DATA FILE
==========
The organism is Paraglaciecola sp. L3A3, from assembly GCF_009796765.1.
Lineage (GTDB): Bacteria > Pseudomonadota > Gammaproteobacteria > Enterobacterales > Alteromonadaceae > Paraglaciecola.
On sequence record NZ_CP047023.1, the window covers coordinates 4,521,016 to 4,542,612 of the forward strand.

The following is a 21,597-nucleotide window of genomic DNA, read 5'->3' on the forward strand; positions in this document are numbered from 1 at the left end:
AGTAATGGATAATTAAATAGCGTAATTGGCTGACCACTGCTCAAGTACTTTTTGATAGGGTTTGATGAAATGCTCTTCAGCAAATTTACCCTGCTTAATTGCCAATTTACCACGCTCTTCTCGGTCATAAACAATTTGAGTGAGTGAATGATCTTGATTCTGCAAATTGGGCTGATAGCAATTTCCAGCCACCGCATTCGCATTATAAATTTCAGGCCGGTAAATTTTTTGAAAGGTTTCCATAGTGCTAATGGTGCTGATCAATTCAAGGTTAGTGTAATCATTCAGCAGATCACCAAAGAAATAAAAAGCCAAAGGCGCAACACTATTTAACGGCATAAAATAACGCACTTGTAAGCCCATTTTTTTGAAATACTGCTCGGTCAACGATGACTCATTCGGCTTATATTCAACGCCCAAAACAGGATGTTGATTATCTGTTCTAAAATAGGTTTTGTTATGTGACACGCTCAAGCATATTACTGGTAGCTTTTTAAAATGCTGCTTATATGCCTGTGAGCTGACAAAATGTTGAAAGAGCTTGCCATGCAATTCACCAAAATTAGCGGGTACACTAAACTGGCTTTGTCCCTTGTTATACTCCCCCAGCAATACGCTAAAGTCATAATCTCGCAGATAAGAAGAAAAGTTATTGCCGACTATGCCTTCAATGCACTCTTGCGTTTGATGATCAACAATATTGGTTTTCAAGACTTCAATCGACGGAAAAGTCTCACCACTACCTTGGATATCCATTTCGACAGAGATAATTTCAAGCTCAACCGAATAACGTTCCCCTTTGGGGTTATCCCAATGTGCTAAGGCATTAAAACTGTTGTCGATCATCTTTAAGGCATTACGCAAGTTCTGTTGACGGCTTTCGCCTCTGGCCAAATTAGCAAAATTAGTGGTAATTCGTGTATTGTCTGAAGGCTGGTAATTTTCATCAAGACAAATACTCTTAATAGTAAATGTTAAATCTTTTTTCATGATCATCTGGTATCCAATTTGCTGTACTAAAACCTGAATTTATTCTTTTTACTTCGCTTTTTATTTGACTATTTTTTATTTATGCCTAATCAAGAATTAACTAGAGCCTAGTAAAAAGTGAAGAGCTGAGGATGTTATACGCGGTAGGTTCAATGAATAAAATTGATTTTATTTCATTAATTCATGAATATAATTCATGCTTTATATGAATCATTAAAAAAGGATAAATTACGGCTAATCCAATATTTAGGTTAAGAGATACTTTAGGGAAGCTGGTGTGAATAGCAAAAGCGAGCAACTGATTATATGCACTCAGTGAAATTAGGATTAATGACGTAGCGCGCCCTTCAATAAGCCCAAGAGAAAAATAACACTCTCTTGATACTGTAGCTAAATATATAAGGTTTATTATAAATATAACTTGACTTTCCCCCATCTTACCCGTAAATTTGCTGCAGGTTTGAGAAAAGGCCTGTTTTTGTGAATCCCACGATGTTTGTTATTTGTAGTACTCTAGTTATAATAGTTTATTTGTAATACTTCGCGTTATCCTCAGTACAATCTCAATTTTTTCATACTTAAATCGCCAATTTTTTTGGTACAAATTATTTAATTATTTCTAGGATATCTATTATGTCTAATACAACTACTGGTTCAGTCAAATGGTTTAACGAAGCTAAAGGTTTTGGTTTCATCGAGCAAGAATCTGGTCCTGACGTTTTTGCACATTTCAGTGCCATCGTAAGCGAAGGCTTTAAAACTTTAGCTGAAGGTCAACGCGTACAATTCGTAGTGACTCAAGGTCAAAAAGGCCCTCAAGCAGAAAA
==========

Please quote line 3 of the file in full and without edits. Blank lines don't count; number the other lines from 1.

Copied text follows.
On sequence record NZ_CP047023.1, the window covers coordinates 4,521,016 to 4,542,612 of the forward strand.